Fred Rogers, aka Mister Rogers, is one of my heroes. He was gentle before gentle was cool. Growing up I watched his show “Mister Rogers’ Neighborhood.” As a working professional, I read his book “The World According to Mister Roger: Important Things to Remember.” Today, I still use lessons I learned from Fred Rogers quite often both in my personal and my professional life.
“In times of stress, the best thing we can do for each other is to listen with our ears and our hearts and to be assured that our questions are just as important as our answers.”
One of my favorite sayings is we have two ears and one mouth for a reason—to listen more and talk less. In fact, Brian Tracy in “No Excuses: the Power of Self-Discipline” tells us that we should listen as though the other person is about to reveal a great secret or the winning lottery number that you will only hear once. And, since you always pay attention to what you most value, by listening closely, you are nonverbally “telling” that person that they are of great value to you.
This doesn’t need to happen only at home or your personal life. In business, you need to always be listening – to customers, to advisors, to investors, and to your team members. When you do talk, concentrate on making it effective. You don’t have the time to have things repeated to you four times before you really hear and understand them. Make it count.
“The thing I remember best about successful people I’ve met all through the years is their obvious delight in what they’re doing and it seems to have very little to do with worldly success. They just love what they’re doing, and they love it in front of others.”
This I love. Love what you do and show that to others and that passion will shine through in your work. I like to tell the folks I work with, we’re in this together and we see each other sometimes more hours per week than we see our immediate families – let’s be sure we’re working in a positive, fun, meaningful environment. I’m lucky because I truly love what I do. My mom always reminded me that money is not a consequence of happiness and happiness is not a consequence of money; loving what you do is the key to life-long happiness. (Mister Rogers and my mom were geniuses, I swear it!)
“This is the flat car. I guess it’s called that because it’s flat.”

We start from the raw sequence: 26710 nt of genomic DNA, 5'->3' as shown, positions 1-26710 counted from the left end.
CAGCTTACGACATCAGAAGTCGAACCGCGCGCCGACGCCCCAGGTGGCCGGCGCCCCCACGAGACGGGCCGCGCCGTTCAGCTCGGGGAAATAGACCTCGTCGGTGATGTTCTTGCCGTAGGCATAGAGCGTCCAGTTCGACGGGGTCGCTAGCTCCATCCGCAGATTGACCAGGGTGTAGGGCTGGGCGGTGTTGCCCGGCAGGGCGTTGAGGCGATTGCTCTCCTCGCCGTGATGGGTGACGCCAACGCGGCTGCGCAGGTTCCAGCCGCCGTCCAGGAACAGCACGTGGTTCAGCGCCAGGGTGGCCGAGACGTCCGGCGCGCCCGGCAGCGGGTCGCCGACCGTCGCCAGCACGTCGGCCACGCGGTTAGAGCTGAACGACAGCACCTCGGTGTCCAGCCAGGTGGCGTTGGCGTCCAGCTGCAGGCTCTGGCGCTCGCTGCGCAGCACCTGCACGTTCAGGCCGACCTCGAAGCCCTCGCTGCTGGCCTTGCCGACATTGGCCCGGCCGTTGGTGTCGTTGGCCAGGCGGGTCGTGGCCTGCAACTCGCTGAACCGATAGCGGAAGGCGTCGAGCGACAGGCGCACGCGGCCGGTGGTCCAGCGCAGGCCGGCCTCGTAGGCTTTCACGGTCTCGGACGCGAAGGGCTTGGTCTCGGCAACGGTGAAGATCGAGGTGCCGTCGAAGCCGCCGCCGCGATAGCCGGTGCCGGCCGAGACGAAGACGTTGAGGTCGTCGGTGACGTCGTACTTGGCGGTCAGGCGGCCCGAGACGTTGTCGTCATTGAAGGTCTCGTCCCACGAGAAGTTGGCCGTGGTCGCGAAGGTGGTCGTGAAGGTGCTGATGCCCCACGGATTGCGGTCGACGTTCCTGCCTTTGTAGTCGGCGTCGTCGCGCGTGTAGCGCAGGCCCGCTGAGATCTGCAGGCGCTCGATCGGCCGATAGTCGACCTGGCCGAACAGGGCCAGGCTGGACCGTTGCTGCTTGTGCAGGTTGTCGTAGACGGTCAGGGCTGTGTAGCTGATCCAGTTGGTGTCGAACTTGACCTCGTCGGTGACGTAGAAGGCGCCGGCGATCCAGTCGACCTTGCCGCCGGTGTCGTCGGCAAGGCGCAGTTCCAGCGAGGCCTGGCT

I remember this statement when I get stuck in analysis paralysis. Sometimes we can over-think things searching for the perfect decision or truth about something. But not everything needs to be questioned, referred, or quoted. And fancy language can only make it harder to see the decision that needs to be made. It’s a flat car, not a tabular, procumbent, planate, or decumbent one. Instead, a just call it like you see it and decide, especially since there might not be a “right” decision. In fact, the U.S. Marine Corps teaches the 80% decision rule to its commissioned officer leaders: Acting decisively with an 80% solution is better than waiting until you have that enough information to make a “perfect” decision.
“You always make it a special day for me. You know how, don’t you? By just your being you. Whether you’re in kindergarten, or third grade, or no grade at all, or ANY grade at all, I like you just the way you are.”
If you Google “I like you just the way you are” you will get nearly 4.1 billion choices—many of them lyrics from artists like Bridget Jones, Billy Joel, Timbaland and Bruno Mars. Of course, Mister Rogers shows up on this list too – and no doubt he should, since he charged the path for people to realize, “yes, I can like you just the way you are, and yes, I can like me, just the way I am.” This is a great reminder for everyone, especially in this day and age.
We’re surrounded with images that have been PhotoShopped to the point of not being real. We can wear so many different hats that it’s sometimes hard to stop and remember that it’s okay to be you. So accept yourself for your strengths and your weaknesses. Own it.
As my hero Mister Rogers says “Don’t ever give up on yourself or your dreams. You’re worthwhile, and always will be, no matter what. Just remember to always be who you are, because that person is very special. There’s no person in the whole world like you. And I like you just the way you are.” I don’t think we tell ourselves, and others, these wise words often enough.